Bottom Play (WPA): For a while, before the seventh-inning rally that the above play capped off, this was shaping up to be a hugely frustrating game. The Cubs had tons of opportunities that didn’t seem to pay off, starting in the first, when Tommy La Stella and Kris Bryant opened the game with consecutive walks, but a double play and strikeout meant nothing resulted. So it felt all too familiar in the sixth, when Bryant singled, Anthony Rizzo reached on an error, and Ben Zobrist singled, scoring a run, putting runners on first and second with nobody out, and seeming to set up a charge for the lead with Willson Contreras coming up. The young slugger has been excellent to date, but at that moment, he was not, getting jammed and grounding into a 6-4-3 double play (-.127) to stifle the rally. It felt like it was emblematic of the way the game as a whole was going, and maybe it was at the time, but thankfully, it didn’t end up that way.

Key Moment: There were lots of moments in the seventh-inning rally that could qualify for this spot, but I’ve decided that the key moment today was Joe Nathan’s three consecutive strikeouts that preceded the rally in the bottom of the sixth. The 41-year-old former Giant, Twin, Ranger, and Tiger was making his first major league appearance after rehabbing from Tommy John surgery for the last 15 months. It didn’t look promising to start; Nathan immediately gave up a triple, a walk, and a stolen base, putting himself into a serious pickle. With the heart of the Brewers’ order coming up, it looked like a manageable three-run deficit was going to bloom into something much worse. Instead, Nathan struck Ryan Braun out looking in a nine-pitch battle, struck Jonathan Lucroy out swinging, and struck Chris Carter out swinging, leaving both runners on and keeping the Cubs within striking distance. And, as we know now, not just hypothetical striking distance, either; even a groundout that scored a run would’ve changed the path of this game significantly.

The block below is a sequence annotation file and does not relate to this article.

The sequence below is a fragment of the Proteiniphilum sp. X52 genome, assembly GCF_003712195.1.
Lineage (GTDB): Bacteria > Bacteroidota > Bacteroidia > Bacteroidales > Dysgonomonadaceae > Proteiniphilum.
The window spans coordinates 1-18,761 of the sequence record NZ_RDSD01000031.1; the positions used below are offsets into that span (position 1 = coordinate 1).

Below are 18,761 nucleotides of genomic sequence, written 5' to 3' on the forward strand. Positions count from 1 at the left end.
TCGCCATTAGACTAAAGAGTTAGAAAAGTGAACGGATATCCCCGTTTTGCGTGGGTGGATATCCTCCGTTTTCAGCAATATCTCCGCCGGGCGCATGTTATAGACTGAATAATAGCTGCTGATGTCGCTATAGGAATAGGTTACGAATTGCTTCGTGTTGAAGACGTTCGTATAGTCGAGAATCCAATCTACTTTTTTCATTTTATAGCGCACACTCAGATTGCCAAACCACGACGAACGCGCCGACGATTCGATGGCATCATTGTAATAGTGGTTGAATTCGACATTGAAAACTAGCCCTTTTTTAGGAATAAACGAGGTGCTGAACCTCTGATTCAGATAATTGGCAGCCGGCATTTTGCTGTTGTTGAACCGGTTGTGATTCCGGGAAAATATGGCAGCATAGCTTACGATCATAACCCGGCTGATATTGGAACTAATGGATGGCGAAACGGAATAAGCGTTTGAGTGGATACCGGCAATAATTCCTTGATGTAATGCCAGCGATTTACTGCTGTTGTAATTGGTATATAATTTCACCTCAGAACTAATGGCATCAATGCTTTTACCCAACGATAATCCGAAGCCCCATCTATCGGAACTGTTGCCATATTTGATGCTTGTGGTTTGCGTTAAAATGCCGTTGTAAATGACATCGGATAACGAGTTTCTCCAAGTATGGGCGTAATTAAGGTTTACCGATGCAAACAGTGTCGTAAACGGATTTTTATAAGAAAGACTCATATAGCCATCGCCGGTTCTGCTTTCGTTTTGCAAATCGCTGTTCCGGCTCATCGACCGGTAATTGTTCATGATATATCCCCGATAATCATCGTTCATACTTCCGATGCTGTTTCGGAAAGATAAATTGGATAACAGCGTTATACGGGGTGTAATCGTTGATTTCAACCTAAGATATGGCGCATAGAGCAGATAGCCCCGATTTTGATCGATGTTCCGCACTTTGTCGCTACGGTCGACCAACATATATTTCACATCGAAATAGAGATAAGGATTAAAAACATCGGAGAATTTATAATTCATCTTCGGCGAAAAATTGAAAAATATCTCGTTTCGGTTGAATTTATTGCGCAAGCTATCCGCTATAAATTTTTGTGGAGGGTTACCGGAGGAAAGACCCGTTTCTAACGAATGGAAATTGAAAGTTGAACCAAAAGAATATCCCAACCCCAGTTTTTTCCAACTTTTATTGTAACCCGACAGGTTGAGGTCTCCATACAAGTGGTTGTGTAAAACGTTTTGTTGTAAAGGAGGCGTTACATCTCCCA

Still, even if the Cubs hadn’t come back, this would’ve been a great sign. Just as much as a trade acquisition, a healthy and effective Nathan could be a huge boost down the stretch. PECOTA isn’t optimistic—it pegs him for a 4.29 DRA, nothing to write home about—but if today was any indication, he might have some upside over that. The Cubs bullpen has been frustrating (as bullpens tend to be), and it could probably use some reinforcements via trade at some point soon. Today, however, it was Joe Nathan who saved the day, and if everything breaks right, that might be a common statement over the final few months of the season.